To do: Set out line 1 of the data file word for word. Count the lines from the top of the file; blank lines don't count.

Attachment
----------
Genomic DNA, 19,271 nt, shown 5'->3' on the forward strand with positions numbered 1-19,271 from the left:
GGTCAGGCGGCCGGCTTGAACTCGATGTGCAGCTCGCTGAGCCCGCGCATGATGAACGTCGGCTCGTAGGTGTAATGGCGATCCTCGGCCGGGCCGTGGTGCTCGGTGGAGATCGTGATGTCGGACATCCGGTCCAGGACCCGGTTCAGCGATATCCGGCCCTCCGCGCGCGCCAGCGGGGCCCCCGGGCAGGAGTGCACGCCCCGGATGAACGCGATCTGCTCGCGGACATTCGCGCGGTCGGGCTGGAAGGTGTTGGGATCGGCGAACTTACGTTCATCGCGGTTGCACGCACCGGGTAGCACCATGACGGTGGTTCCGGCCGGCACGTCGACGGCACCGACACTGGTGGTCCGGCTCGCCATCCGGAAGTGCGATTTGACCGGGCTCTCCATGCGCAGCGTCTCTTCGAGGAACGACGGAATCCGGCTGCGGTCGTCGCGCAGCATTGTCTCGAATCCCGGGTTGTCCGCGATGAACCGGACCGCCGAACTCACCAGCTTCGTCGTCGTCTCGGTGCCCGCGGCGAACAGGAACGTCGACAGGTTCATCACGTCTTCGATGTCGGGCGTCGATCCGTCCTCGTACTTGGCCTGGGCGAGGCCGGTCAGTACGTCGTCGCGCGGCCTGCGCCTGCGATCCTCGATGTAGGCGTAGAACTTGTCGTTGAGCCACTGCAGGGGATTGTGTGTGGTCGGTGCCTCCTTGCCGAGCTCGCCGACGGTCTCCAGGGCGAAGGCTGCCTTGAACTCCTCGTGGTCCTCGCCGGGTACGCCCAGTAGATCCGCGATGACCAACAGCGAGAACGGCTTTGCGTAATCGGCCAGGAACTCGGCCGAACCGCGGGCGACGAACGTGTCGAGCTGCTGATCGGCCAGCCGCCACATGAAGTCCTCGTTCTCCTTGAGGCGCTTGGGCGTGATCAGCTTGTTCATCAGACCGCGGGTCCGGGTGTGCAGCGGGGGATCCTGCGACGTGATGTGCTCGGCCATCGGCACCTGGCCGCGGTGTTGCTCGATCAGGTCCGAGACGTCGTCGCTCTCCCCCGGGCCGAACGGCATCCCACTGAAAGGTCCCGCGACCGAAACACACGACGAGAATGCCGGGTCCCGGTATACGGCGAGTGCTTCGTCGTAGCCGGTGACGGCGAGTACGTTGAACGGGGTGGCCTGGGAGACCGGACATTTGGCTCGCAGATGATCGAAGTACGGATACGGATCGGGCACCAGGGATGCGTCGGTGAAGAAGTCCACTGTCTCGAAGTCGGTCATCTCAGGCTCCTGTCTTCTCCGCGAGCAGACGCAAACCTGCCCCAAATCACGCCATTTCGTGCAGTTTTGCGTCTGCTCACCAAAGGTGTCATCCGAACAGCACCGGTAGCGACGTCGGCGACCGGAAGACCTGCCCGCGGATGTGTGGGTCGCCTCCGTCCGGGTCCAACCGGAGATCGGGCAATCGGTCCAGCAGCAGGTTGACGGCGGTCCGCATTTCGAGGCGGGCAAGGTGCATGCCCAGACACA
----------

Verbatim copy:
Genomic DNA, 19,271 nt, shown 5'->3' on the forward strand with positions numbered 1-19,271 from the left: